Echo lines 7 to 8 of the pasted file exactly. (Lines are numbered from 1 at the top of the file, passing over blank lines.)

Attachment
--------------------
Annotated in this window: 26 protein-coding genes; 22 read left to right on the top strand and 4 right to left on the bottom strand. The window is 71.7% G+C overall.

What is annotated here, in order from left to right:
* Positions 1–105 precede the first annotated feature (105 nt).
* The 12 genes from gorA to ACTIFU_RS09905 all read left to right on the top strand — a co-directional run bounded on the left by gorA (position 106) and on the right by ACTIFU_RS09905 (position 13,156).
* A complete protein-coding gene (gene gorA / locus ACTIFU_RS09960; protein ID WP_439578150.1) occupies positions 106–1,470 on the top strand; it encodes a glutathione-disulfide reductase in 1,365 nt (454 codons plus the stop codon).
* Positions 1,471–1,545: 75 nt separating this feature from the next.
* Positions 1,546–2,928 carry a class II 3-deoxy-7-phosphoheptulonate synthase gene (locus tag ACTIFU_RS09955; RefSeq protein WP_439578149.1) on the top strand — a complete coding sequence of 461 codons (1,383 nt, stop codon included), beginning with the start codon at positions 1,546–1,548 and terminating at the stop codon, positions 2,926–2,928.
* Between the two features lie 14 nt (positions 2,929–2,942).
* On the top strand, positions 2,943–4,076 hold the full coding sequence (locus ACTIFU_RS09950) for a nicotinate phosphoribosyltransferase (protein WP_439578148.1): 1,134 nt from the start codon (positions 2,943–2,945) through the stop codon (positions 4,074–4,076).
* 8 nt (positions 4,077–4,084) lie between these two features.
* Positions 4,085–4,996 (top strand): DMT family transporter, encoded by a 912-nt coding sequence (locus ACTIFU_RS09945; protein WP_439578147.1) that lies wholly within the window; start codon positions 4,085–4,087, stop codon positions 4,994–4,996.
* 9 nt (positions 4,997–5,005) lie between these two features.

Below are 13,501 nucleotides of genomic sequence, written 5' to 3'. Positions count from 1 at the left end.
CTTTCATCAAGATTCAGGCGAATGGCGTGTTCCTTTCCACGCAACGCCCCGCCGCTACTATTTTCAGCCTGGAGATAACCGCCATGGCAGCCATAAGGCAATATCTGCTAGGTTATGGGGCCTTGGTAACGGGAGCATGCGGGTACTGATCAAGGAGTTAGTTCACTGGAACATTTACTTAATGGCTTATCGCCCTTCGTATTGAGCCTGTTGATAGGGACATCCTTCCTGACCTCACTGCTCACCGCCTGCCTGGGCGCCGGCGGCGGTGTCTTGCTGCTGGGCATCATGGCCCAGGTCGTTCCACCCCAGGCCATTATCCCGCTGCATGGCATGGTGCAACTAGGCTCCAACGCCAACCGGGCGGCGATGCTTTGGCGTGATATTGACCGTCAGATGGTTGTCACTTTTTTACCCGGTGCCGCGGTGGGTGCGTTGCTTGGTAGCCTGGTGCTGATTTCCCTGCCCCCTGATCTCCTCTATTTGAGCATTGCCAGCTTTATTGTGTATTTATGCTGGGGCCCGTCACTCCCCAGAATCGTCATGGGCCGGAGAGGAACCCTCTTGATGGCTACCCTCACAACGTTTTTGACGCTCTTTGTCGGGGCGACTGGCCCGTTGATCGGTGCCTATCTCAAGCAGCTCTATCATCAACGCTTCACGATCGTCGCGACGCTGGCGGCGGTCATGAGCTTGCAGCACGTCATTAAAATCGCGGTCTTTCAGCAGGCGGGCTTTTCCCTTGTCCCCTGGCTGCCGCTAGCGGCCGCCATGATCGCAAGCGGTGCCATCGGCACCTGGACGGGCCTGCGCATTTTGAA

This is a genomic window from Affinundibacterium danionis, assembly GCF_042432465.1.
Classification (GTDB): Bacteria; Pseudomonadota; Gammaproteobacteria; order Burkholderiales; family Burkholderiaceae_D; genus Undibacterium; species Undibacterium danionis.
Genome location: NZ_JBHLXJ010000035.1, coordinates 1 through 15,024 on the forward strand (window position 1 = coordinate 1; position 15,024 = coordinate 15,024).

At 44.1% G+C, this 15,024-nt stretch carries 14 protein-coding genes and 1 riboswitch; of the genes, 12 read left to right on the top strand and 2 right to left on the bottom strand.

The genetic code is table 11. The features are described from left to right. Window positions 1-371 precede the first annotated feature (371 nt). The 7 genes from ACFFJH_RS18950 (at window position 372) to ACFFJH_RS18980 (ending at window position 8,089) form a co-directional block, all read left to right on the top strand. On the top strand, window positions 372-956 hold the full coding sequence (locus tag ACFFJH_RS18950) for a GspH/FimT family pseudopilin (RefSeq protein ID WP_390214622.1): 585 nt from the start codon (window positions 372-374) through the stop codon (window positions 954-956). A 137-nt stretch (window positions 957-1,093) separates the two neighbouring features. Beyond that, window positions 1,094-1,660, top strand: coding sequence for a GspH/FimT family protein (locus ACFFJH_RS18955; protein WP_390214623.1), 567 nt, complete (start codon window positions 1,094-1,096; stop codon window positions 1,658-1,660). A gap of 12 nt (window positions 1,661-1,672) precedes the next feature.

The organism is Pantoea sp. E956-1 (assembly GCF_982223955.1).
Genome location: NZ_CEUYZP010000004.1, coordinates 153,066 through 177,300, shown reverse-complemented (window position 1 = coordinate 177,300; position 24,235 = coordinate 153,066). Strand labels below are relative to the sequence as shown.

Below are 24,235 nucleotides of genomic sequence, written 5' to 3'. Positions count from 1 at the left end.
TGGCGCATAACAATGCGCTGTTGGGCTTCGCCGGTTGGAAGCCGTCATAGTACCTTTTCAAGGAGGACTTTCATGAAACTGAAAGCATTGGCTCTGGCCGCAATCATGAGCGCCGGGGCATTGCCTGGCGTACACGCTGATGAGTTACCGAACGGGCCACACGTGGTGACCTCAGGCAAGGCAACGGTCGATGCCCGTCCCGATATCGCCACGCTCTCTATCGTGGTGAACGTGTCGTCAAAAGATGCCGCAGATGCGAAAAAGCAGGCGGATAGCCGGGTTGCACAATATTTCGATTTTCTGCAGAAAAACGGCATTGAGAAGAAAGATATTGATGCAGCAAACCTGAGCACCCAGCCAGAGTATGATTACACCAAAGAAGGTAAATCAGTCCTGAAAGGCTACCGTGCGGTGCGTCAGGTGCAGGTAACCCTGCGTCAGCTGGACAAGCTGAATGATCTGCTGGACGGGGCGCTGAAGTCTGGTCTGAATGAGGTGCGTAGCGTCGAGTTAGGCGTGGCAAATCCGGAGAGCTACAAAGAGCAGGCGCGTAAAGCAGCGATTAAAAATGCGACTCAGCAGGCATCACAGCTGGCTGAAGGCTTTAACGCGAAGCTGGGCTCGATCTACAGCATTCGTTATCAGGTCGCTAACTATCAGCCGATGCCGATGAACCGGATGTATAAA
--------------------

* Positions 1,546–2,928 carry a class II 3-deoxy-7-phosphoheptulonate synthase gene (locus tag ACTIFU_RS09955; RefSeq protein WP_439578149.1) on the top strand — a complete coding sequence of 461 codons (1,383 nt, stop codon included), beginning with the start codon at positions 1,546–1,548 and terminating at the stop codon, positions 2,926–2,928.
* Between the two features lie 14 nt (positions 2,929–2,942).